Somehow, Michelle Wie West is only 33. She was a grown adult when I was a kid and now the prodigy is only two years older than me. After a professional golf career of nearly two decades, Wie West is hanging up the clubs after this week’s U.S. Open. Wie West, who didn’t marry Kanye or Adam, but Golden State Warriors executive Jonnie West, son of NBA legend Jerry West, still has a polarizing legacy in sport. Wie West is still a household name, despite not having the on-course credentials to back that up. One all-time major championship in 2014 and five LPGA Tour victories, with her latest coming in March 2018, is all Wie West has to her name. That’s nothing to scoff at, but name recognition aside, nothing close to resembling a needle-mover either.
Around the same time that Freddy Adu popped onto the scene, the weird desire for a teenage superstar that could compete with adults was at an all-time high. And this was before the digital age of recruiting took off where seeing tomorrow’s superstars was possible and we could all wait to see them be old enough to drive a car and hopefully attend prom. Wie West was in an individual sport where going out to drink with teammates would no longer be a problem like it was for Adu. Golf has always been a sport just as much about mental stamina and focus as overall physical ability accentuating your best qualities while hiding your weaknesses. Wie West was more talented than Adu and had a better overall career. Any appearances for the United States men’s national team for Adu are negated by everything he’s done since 2014, where he decided playing for a second-tier Serbian league squad was the way to go. And this is coming from someone who would fanboy incredibly if I ever got to meet Adu, who just turned 34.
Wie West’s legacy doesn’t just align with Adu’s because of timing and age. It’s also because of expectations. Adu was marketed as the American Pelé, as if winning multiple World Cups was a reasonable expectation for an unproven high schooler, especially from a federation that had just won its first knockout-round game at a World Cup, but had never been truly close to having a hand on the championship. Wie West’s road to success was much more conceivable, with a ton of success before joining the LPGA. Her rise, including a second-place finish at both the Women’s British Open and Women’s PGA Championship in 2005, reached heights Adu’s never did. And Wie West did that just as all the praise was being heaped her way. Golf needed its next superstar too. Annika Sörenstam’s pace of consistently winning LPGA events was slowing down and Tiger Woods had carried that burden for too long by himself. Wie West was the perfect combo to bring golf to bigger masses.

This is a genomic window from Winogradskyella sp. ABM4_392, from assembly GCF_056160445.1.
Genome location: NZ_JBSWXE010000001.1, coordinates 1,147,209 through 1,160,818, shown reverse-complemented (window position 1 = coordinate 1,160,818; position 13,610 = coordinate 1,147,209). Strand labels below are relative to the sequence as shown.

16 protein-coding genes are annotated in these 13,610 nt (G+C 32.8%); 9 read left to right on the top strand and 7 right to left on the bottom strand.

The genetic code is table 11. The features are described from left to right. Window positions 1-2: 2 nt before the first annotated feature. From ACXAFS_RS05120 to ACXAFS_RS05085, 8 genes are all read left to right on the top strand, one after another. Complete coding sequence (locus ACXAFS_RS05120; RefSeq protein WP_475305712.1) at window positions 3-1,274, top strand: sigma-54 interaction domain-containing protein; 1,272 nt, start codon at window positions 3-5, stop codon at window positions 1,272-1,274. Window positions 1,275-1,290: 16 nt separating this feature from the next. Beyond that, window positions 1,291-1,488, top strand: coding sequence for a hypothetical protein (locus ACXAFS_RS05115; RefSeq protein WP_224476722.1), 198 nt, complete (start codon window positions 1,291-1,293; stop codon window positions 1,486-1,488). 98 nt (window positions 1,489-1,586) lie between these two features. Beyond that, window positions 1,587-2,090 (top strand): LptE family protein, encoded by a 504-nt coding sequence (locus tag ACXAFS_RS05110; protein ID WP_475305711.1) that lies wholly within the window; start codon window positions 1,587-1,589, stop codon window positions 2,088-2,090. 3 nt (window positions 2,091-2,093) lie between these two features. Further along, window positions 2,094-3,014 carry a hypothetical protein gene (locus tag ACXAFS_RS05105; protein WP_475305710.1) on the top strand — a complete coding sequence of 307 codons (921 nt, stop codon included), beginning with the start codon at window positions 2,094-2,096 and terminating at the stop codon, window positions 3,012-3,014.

While Wie West never lived up to her Hall of Fame prophecy, the rush at the beginning of her career, and after the 2014 U.S. Women’s Open, proved she had best-in-the-sport potential, and for at least a little while, gave women’s golf the hero it wanted. Wie West’s last tournament comes with her ranked 1,132nd in the world, 1,129 spots below her highest all-time ranking that came after Wie West’s one major championship. That seismic drop in rankings came from playing fewer tournaments as she got older, including starting her life as a mother, giving birth to her daughter in June 2020. Wie West will best be remembered for her early days in the sport, with her seeming larger than life, while still a few years away from taking the SAT. That pressure must’ve been tremendous, and it’s worth asking the question if someone of her caliber came along now, with mounting-social media influence, name, image, and likeness as an option, what that would look like.
And the fair comparison there I feel is Carlos Alcaraz. The 20-year-old tennis phenom now doubt has already had more success before buying a legal drink in the United States than Wie West had her entire career. The support and fanfare for an athlete who steps on a major stage four times a year to battle the current goliaths would be appointment television. So Wie West’s legacy is the child of Adu and Sörenstam, and could have looked like what Alcaraz is about to unleash on the sports world for the next decade-plus. Yeah, I’ll call that weird.